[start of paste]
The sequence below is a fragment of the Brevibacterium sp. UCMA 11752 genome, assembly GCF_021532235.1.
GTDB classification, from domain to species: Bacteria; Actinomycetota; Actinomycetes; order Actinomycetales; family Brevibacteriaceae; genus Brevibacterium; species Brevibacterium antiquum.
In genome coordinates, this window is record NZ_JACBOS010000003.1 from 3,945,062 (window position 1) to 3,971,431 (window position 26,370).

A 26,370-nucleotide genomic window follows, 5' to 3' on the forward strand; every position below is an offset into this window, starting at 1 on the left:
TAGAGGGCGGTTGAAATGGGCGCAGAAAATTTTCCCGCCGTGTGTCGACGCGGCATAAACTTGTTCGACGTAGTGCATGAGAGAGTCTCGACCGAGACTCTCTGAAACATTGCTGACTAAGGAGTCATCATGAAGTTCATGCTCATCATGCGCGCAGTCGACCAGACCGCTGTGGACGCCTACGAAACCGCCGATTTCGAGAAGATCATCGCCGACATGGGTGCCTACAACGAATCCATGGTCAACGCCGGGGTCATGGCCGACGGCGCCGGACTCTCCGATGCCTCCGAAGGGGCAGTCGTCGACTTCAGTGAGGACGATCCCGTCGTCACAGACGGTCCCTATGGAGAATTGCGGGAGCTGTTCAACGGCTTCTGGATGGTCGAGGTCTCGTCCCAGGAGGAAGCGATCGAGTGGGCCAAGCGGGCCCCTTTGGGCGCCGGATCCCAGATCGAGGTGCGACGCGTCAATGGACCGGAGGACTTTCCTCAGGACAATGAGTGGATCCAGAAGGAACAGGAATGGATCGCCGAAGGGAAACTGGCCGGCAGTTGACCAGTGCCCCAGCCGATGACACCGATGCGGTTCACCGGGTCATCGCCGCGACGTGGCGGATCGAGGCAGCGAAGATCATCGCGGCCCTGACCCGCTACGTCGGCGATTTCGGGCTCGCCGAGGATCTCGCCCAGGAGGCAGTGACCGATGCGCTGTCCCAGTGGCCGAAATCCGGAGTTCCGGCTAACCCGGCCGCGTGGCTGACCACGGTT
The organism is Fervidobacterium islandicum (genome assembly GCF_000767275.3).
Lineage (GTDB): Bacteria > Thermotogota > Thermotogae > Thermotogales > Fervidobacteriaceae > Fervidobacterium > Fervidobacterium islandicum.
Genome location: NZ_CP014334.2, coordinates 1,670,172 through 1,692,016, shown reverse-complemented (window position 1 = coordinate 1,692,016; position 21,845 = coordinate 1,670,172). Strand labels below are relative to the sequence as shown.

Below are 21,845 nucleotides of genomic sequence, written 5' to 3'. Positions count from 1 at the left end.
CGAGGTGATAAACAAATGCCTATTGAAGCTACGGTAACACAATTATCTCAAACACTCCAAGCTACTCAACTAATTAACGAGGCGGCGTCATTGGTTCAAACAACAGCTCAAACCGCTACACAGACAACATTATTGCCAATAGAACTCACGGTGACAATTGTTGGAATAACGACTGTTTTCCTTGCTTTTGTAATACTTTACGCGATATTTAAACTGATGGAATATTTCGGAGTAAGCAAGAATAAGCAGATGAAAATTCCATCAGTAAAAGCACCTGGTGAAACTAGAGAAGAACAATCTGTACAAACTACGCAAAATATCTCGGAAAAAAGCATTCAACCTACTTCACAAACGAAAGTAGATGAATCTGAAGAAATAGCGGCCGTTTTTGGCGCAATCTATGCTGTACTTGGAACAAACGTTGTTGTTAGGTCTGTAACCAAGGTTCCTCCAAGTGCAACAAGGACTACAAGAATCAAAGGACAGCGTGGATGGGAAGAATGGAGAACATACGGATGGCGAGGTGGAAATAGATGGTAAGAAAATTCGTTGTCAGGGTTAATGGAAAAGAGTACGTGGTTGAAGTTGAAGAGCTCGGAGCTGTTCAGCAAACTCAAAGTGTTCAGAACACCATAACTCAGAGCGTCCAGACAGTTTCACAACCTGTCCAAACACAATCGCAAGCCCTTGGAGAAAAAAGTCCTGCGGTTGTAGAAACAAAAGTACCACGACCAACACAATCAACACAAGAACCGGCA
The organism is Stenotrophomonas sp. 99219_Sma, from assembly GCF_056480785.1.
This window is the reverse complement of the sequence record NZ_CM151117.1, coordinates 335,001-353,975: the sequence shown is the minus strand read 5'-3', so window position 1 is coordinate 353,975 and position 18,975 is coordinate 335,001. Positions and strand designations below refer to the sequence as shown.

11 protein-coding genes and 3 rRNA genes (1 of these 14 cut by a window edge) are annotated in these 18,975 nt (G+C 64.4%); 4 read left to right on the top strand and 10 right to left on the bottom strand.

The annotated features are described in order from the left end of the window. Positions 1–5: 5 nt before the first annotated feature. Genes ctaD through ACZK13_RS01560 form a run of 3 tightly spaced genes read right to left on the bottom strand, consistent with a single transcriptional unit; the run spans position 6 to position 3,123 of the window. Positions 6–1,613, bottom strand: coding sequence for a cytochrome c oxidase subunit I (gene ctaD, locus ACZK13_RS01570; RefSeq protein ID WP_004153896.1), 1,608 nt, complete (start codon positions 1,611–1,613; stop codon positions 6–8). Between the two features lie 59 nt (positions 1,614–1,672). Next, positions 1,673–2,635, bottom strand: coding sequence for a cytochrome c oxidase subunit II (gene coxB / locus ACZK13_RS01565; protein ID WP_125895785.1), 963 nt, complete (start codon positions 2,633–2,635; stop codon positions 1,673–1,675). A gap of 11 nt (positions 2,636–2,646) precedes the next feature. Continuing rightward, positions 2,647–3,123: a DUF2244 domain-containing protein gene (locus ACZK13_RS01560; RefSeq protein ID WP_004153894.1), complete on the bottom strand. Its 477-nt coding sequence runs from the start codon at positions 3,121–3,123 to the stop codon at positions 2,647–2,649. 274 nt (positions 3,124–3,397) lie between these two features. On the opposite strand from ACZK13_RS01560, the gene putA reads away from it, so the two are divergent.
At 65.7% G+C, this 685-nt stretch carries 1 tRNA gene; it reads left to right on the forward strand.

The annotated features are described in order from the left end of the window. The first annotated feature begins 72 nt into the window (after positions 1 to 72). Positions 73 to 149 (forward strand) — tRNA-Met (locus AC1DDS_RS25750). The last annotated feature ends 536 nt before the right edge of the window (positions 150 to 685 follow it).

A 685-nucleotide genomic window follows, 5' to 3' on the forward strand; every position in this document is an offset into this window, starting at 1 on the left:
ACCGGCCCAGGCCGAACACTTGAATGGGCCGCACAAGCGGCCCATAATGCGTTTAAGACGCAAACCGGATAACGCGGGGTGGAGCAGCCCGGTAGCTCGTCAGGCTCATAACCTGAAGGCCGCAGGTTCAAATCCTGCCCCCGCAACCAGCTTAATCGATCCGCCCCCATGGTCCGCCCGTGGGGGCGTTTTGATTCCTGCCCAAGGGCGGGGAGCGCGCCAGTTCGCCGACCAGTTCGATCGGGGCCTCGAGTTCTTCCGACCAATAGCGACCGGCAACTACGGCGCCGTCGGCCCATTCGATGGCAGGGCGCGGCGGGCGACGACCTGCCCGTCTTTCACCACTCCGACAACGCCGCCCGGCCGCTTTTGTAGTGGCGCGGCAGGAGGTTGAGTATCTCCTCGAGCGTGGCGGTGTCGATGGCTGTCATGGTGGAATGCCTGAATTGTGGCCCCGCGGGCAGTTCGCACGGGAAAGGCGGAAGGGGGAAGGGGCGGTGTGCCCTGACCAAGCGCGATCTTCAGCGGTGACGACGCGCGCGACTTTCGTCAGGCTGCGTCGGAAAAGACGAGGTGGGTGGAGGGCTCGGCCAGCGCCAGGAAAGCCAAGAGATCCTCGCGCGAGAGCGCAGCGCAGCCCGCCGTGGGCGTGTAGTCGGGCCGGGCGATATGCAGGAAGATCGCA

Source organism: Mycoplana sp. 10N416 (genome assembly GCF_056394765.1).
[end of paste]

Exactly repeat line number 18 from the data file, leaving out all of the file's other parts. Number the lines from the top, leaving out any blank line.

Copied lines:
ACCGGCCCAGGCCGAACACTTGAATGGGCCGCACAAGCGGCCCATAATGCGTTTAAGACGCAAACCGGATAACGCGGGGTGGAGCAGCCCGGTAGCTCGTCAGGCTCATAACCTGAAGGCCGCAGGTTCAAATCCTGCCCCCGCAACCAGCTTAATCGATCCGCCCCCATGGTCCGCCCGTGGGGGCGTTTTGATTCCTGCCCAAGGGCGGGGAGCGCGCCAGTTCGCCGACCAGTTCGATCGGGGCCTCGAGTTCTTCCGACCAATAGCGACCGGCAACTACGGCGCCGTCGGCCCATTCGATGGCAGGGCGCGGCGGGCGACGACCTGCCCGTCTTTCACCACTCCGACAACGCCGCCCGGCCGCTTTTGTAGTGGCGCGGCAGGAGGTTGAGTATCTCCTCGAGCGTGGCGGTGTCGATGGCTGTCATGGTGGAATGCCTGAATTGTGGCCCCGCGGGCAGTTCGCACGGGAAAGGCGGAAGGGGGAAGGGGCGGTGTGCCCTGACCAAGCGCGATCTTCAGCGGTGACGACGCGCGCGACTTTCGTCAGGCTGCGTCGGAAAAGACGAGGTGGGTGGAGGGCTCGGCCAGCGCCAGGAAAGCCAAGAGATCCTCGCGCGAGAGCGCAGCGCAGCCCGCCGTGGGCGTGTAGTCGGGCCGGGCGATATGCAGGAAGATCGCA